x Abu Dhabi, UAE Thursday 20 July 2017

Fatah and Hamas set deadline to reconcile

Rival Palestinian factions agree to timetable beginning at end of month for accord after talks in Cairo.

Hamas and Fatah set a deadline yesterday to begin implementing their long-delayed reconciliation accord.

Delegations from the rival Palestinian factions met in Cairo and agreed a timetable that starts at the end of this month, said Azzam Al Ahmed, Fatah's chief negotiator.

Talks will also resume on forming a non-partisan interim transitional government ahead of elections.

The rivals signed the accord in May 2011 but its implementation has been stymied repeatedly by bickering, and opposition from Israel and the United States.

Fatah and Hamas were "in agreement on the mechanisms and timetable to end the division, the most important being the resumption of operations by the Central Election Commission in the Gaza Strip on the 30th of the month at the latest and afterwards in the West Bank", Mr Al Ahmed said yesterday.

They also agreed to a session on February 9 of the provisional governing body of the Palestine Liberation Organisation, with the task of bringing Hamas and Islamic Jihad into the organisation.

It is still unclear whether the two factions have overcome other stumbling blocks to fulfilling the terms of their agreement, such as merging their security forces.

Bad blood has lingered since Hamas seized control of Gaza from Fatah in 2007. The coastal enclave has since been politically severed from the Fatah-run West Bank, where the security forces of the president, Mahmoud Abbas, have coordinated with Israel to arrest members of the Islamist group.

Hamas-Fatah negotiators had been expected to reach an agreement for furthering reconciliation on Wednesday, but it was delayed for what Mr Al Ahmed said were "technical reasons".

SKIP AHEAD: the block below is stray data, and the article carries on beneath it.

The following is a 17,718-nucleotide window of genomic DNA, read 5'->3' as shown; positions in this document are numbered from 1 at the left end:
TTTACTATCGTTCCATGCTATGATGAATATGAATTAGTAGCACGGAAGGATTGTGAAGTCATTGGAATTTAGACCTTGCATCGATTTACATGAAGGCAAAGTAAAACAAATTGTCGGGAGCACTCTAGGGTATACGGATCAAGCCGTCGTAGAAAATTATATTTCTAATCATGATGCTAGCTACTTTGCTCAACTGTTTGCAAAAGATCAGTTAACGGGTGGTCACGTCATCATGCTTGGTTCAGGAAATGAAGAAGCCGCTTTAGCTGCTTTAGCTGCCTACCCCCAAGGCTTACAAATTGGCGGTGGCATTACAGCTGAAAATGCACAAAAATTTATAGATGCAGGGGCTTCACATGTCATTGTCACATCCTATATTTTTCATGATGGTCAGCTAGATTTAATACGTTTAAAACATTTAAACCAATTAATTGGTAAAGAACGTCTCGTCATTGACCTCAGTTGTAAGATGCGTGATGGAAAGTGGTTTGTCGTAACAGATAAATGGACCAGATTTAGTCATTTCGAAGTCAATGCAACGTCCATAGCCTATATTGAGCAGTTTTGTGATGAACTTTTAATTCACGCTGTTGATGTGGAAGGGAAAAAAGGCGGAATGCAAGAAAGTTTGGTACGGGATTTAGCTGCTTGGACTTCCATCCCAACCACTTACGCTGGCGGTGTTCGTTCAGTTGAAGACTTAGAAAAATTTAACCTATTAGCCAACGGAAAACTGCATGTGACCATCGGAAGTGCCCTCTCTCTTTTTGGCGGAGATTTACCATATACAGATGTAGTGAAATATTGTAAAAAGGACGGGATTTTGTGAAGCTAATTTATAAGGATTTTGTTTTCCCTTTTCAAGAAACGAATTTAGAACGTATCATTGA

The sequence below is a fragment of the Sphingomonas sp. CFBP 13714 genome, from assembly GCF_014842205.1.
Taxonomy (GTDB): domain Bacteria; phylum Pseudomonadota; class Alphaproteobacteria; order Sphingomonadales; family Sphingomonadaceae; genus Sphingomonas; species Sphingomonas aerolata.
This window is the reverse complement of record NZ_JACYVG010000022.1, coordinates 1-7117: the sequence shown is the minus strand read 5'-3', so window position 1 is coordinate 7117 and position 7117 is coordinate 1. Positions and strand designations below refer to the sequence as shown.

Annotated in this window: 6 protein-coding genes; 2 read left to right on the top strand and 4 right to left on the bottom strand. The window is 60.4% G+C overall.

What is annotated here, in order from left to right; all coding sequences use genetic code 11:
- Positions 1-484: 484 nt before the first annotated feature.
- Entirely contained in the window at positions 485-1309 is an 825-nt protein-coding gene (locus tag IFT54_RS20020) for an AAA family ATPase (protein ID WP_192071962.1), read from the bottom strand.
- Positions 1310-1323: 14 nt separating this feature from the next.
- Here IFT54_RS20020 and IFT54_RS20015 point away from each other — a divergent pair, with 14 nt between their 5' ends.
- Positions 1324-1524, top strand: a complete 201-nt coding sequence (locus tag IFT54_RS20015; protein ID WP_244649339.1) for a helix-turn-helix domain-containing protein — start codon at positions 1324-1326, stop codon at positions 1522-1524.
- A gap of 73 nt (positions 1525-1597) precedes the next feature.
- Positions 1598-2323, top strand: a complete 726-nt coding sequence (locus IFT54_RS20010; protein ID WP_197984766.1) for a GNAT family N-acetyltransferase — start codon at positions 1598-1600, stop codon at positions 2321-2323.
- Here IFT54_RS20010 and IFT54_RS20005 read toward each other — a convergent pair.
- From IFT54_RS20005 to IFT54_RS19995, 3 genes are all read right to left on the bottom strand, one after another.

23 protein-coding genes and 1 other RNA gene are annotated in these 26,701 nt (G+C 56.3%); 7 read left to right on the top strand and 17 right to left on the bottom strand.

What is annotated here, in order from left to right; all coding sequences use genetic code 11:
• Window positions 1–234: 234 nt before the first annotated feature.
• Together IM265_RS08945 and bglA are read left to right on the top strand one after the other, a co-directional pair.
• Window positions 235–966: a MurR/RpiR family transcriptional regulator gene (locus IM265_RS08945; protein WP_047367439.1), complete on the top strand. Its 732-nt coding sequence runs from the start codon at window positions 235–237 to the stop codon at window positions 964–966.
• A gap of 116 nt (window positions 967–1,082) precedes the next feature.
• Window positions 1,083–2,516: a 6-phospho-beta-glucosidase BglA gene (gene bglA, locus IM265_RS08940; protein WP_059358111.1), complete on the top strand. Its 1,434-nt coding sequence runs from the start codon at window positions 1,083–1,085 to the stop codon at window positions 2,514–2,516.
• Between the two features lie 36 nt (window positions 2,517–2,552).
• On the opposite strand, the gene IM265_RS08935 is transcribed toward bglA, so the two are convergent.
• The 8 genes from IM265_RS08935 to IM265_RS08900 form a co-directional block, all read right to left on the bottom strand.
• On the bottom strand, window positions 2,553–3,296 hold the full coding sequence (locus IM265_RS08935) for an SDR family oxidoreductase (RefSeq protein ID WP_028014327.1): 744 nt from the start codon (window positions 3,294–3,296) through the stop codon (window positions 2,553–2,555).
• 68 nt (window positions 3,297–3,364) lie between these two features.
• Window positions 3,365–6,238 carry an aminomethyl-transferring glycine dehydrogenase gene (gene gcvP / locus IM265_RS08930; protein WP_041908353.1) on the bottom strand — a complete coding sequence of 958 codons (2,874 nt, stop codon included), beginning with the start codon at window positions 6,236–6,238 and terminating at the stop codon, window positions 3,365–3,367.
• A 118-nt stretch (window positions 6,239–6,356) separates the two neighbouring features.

Al Quds Al Arabi, a London-based newspaper, this week reported a dispute between Fatah officials demanding the disbanding of Hamas's armed wing, the Qassam Brigades, and Hamas officials who strenuously oppose disbandment.

Israel and the United States consider Hamas a terrorist organisation, which complicates attempts to reconcile with Fatah, which relies on Washington's financial support.

It is also unclear whether Hamas officials in Gaza will accept sharing power with Fatah there, in part because of their entrenched business interests and heightened friction with the group's leadership in exile.

They have vociferously opposed reconciliation deals brokered by Khaled Meshaal, the group's leader in exile in Qatar. He oversaw the dismantling of the group's headquarters in Damascus in 2011, but tension with leaders in Gaza has since grown.

When Mr Meshaal signed a second reconciliation pact with Mr Abbas in February last year to help to revive the initial accord, officials in Gaza accused Mr Meshaal of acting unilaterally.

However, he met Mr Abbas again last week in the Egyptian capital, setting into motion yesterday's agreement.

Both leaders have expressed renewed interest in a rapprochement, partly because of prodding by Egypt's president, Mohammed Morsi, a proponent of Hamas-Fatah unity. Palestinian demands for unity also have grown since Israel's eight-day war on the Gaza Strip last year and the Palestinian upgrade in the United Nations to non-member observer state.


* Additional reporting by Agence France-Presse

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